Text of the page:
Max Lenington’s ugly opinions have tarnished the reputation of Yellowstone County.
A few days ago, The Gazette learned that Lenington had used his county taxpayer-provided email account to send a terrible, racist message. Lenington used the n-word in a comment bemoaning President Barack Obama’s November 2012 re-election. Even without that one word, the email was a racist, homophobic blast against virtually all Americans who aren’t white heterosexuals.
The latest revelation came in response to a Gazette reporter’s request for email from Lenington’s county account. He sent this particular email last Nov. 13 to his sister. Lenington may have intended the message for his sister only, but he used his county email to send it.
Contacted Thursday for comment, Lenington told a reporter: “You’ve got to get out with the real people because you’ll see that people still use that word periodically. This is Montana ... this isn’t Chicago, this isn’t Washington.”
As Montanans, we are offended. Most Montanans don’t spew racial epithets. True public servants don’t use their county computer to send racist rants to their sisters or anybody else.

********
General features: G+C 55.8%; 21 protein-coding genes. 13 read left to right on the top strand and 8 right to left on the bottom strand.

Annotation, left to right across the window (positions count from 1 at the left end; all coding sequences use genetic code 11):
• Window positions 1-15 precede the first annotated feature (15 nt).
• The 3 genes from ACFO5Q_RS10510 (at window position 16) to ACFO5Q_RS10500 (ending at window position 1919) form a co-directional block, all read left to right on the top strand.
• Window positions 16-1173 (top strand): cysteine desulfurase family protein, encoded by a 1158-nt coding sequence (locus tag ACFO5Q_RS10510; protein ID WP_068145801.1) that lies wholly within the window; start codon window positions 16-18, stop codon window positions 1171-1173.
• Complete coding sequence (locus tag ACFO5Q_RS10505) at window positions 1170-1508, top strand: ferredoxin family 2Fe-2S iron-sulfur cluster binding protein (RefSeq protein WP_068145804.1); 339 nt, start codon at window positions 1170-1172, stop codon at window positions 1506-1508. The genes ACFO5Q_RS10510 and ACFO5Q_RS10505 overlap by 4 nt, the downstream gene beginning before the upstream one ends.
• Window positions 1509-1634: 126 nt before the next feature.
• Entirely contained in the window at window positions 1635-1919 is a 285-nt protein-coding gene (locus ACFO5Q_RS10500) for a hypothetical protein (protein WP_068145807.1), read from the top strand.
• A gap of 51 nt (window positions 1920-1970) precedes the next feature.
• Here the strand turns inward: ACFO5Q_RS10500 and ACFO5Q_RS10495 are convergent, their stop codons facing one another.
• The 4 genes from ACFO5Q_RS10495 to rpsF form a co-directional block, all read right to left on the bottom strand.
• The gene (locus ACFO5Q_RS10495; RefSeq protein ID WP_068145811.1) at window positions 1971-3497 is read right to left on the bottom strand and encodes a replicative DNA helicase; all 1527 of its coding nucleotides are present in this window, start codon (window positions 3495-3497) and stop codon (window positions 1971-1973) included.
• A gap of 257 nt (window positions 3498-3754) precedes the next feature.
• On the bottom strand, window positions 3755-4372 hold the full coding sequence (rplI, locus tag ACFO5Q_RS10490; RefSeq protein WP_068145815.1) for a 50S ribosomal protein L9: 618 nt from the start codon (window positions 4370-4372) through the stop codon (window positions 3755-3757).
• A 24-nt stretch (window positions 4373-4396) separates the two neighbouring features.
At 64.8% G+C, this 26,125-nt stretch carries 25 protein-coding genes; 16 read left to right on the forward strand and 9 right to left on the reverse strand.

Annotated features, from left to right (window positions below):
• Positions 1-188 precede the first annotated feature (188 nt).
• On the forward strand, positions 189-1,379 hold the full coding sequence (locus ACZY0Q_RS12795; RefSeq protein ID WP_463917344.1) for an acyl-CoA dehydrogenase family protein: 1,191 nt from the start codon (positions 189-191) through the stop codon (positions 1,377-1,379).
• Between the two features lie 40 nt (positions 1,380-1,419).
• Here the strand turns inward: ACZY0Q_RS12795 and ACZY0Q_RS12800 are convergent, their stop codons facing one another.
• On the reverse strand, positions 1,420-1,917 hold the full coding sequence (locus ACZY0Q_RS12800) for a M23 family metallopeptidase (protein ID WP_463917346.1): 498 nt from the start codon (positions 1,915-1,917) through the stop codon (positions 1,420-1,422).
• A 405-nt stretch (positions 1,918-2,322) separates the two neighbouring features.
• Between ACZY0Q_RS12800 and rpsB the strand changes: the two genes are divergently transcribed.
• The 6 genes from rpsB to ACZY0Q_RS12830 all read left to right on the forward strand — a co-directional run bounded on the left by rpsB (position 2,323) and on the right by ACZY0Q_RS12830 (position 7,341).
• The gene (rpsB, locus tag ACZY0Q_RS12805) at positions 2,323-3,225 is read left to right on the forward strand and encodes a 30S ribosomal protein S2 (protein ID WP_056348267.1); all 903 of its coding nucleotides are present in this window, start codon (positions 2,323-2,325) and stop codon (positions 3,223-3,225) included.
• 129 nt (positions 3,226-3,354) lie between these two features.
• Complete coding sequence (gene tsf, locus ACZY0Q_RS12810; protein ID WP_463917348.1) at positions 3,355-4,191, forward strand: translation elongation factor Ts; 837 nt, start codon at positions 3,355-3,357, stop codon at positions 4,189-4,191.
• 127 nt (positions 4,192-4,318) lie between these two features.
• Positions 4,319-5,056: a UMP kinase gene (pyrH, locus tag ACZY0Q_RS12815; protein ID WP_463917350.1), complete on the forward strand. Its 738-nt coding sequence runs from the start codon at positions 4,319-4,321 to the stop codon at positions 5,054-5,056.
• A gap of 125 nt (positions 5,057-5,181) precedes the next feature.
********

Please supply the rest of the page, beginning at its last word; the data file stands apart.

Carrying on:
This isn’t the first time we have heard Lenington’s disdain for the president. He told Gazette readers in a letter to the editor that he “hates” both the president and first lady Michelle Obama. We later learned that the comments he submitted as his own were plagiarized from a previously published commentary.
The Gazette prints many letters from people who disagree with Obama. We print news stories in which people oppose Obama’s policies. Criticism doesn’t necessarily mean hate or racism, but Lenington did.
Lenington is free to express his opinions. However, as an elected public official, he must accept the consequences. There is no place in Yellowstone County government for racism and hatred. Lenington should no longer be our county assessor, treasurer and superintendent of schools.
Soon after The Gazette received a copy of the Nov. 12 email, Lenington told a reporter he doesn’t plan to resign.
However, County Attorney Scott Twito has directed his civil division to review the state recall laws that may allow Lenington to be removed from office.
We commend Twito for his commitment to honesty and openness in government. After Lenington failed to respond to Gazette a public records request for printouts of some of his county email, Twito followed the law and provided the public records promptly.
He notified Lenington of the offensive email and reacted to it as we would hope all public servants would. “I don’t think this way,” Twito said. “I don’t see how anybody can. It just bothers me as a person.”
Whether he leaves by resignation, recall or losing re-election next year, Lenington has no business staying in public office. The sooner he goes, the better for Yellowstone County.